Sunday, June 13, 2010


32 EE 4.25, Melon Polychrome, Dor Dip
(Sir Blackstem * Boston Symphony) * From Darkness Comes Light

This sib to MH0735M was last year's tantalizing wait.  It was the first thing in the bed of 1000 seedlings to throw up a scape, and that scape was the blackest I'd ever seen in my garden.  That was late May.  It then halted development, and waited until July to open its first bloom.  I've never seen a halt in scape development like that before.  When it finally bloomed, I was jubilant because it was not simply yellow.  It starts off with a fair amount of yellow (photo below), but that fades in the sun leaving melon (photo above.)

As in my rebloom program, leaving the yellow behind and getting melon is a good step towards near white.  It's not nearly as clean a melon as its sib, but it is much darker scaped, so I've crossed them together.  Last year I put this pollen on many things, and so I have 150 seedlings of it coming along.

Another great feature is the deep red sepal backs.  Unfortunately, it is not consistent since the color develops with exposure to light.  Some sepals have relatively little red.

I plan to backcross this one to SIR BLACKSTEM (below), its grandparent.  It turns out that SB can throw melon.  I hate the gnarled scapes and haystack foliage of SB, but the scape coloring is the best I've seen.  SB also has slightly better flower form.  MH0735X has excellent foliage and beautiful, graceful, tall scapes.  Quite a number of other dark-scaped seedlings will open in the next two weeks as well, increasing the breeding opportunities.

Sunday, June 6, 2010


36 EE 3.75, Melon Self, Dor Dip
(Sir Blackstem * Boston Symphony) * From Darkness Comes Light

I've been waiting for this one to open with bated breath, worried that it might be yellow or cream rather than melon.  The branching and budcount are so good: 4 branches and 33 buds that I count today on the first flower opening.  The darkness of the scapes is slightly exaggerated in this photo, and the scape is not quite as dark as on its sibling MH0735X, but it has long branches, delightful height above the foliage, and red backs of the sepals with black tips.  The green throat accents the bright melon (slightly brighter than pictured) color beautifully.  This pollen will go onto everything this year!  A true extra early: Stella De Oro is about due to open, but hasn't yet.  Excellent progress towards near-white on dark scapes!  Larger, taller, and with more buds than its parent From Darkness Comes Light, and also with excellent foliage.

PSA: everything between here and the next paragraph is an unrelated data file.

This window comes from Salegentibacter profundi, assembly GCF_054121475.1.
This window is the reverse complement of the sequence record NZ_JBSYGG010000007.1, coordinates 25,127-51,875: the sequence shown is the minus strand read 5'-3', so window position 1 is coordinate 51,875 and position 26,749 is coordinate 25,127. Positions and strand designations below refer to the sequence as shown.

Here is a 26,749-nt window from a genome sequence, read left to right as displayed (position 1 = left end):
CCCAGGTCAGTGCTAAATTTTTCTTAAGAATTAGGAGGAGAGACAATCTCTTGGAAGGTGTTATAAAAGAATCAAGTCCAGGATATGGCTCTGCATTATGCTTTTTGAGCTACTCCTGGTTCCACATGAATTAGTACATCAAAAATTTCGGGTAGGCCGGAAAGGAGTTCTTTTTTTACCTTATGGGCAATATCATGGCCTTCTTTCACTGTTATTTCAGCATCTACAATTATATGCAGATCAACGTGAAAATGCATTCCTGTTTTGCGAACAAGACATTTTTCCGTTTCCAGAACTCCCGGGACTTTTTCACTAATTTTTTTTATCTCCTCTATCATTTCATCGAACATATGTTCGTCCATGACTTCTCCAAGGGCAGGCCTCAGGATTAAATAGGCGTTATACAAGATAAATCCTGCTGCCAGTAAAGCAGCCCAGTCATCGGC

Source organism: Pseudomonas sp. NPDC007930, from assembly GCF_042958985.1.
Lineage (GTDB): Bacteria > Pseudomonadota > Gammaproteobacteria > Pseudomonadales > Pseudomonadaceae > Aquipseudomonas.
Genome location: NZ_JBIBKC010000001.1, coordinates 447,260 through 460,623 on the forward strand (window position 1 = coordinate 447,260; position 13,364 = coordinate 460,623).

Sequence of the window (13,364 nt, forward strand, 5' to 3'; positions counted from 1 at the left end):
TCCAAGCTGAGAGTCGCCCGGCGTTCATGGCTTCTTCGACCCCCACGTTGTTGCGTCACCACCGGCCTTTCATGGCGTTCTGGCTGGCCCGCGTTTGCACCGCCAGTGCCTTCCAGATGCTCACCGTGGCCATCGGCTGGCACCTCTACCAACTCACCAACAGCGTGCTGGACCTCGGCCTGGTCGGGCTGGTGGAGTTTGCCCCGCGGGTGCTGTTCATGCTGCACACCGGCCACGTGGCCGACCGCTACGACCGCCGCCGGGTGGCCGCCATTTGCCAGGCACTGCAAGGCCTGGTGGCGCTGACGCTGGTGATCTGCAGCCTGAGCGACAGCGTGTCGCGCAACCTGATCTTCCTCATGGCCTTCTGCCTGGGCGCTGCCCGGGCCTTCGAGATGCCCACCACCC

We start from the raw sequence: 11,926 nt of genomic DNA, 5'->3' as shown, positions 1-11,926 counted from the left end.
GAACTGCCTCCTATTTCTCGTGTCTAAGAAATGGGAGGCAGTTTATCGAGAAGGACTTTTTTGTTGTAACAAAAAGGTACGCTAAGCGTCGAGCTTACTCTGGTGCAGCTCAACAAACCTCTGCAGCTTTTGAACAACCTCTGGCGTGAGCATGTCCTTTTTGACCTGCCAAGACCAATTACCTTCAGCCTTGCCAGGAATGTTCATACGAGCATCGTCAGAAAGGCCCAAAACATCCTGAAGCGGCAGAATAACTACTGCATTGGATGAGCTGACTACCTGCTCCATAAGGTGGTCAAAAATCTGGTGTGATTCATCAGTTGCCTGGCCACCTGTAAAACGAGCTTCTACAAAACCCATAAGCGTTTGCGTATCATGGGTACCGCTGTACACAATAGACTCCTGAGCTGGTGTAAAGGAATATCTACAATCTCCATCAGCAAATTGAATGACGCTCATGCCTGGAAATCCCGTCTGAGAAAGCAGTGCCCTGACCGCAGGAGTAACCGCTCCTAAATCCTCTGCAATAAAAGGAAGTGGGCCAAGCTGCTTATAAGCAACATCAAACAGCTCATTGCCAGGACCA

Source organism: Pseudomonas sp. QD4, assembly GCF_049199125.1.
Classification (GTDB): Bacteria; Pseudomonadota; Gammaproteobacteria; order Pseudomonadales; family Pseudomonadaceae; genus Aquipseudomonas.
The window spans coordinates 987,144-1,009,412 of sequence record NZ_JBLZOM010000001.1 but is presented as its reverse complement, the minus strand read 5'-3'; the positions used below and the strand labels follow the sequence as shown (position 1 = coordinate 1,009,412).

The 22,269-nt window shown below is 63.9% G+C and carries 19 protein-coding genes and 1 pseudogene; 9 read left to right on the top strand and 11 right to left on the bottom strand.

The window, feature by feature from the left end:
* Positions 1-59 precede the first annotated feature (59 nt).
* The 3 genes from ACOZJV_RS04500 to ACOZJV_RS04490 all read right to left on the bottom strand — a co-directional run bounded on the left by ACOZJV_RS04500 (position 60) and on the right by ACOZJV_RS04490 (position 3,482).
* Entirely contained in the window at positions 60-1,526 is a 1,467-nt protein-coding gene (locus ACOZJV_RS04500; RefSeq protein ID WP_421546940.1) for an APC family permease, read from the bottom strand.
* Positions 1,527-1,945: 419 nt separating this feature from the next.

22 EE Re 3.5, Cream Self, Dor Dip

This extra early rebloomer starts at least a week before Stella De Oro, June 1 this year in my garden, and roughly the same time as its parent Busting Out All Over (Sobek 05).  As you can see in the comparison below, it's a much clearer cream color than the melon polychrome BOAA on the left.

MH0708C has instant rebloom and 14 buds.  Like it's parent Vanilla Stella, it has an exquisitely green throat and nice ruffling.  Fans seem rather large so far, and I'll have to evaluate how this looks in a clump.  But it's by far the earliest rebloomer I've got, and I'll breed with it heavily this year.


30 EE 3.5, NearWhite Self, Dor Dip Noc
(Boston Symphony * yezoensis) * Ice Trumpets

This lovely extra early cream is likely a future introduction.  This year it opened the first of June, long before Stella De Oro.  The scapes have 5 small branches with up to 30 buds: these are a bit crowded, and sometimes two open next to each other.  It should have a LONG blooming season, without rebloom.  The flowers furl well when they close, so that no grooming is necessary unless you're compulsive.  Compared to  the parent Ice Trumpets, the flowers look larger and fuller, the budcount is higher, the color is not as white, the throat is not as green and the scape branching isn't as good.  But it is at least 3 weeks earlier and there's nothing like it in the extra early season.

Wednesday, June 2, 2010

Clump Photo Contest! Free Intros as Prizes!

While I've sold a lot of my introductions all over the US, Canada, and Europe, I very seldom see them at their peak as established clumps in gardens.

So here's the deal. I'll send a free introduction of mine for the best clump photos of my cultivars. I'm planning on between 3 and 12 winners. You don't have to be the grower, just the photographer, and the picture is mine to use if you win. I'll post the winners late summer or fall here. Prizes will be shipped in spring: I'll provide a list of choices.

Please don't send in 500 pictures at a time: just a few of your best will do.

Click away! Send pictures to me at in as high a resolution as they come.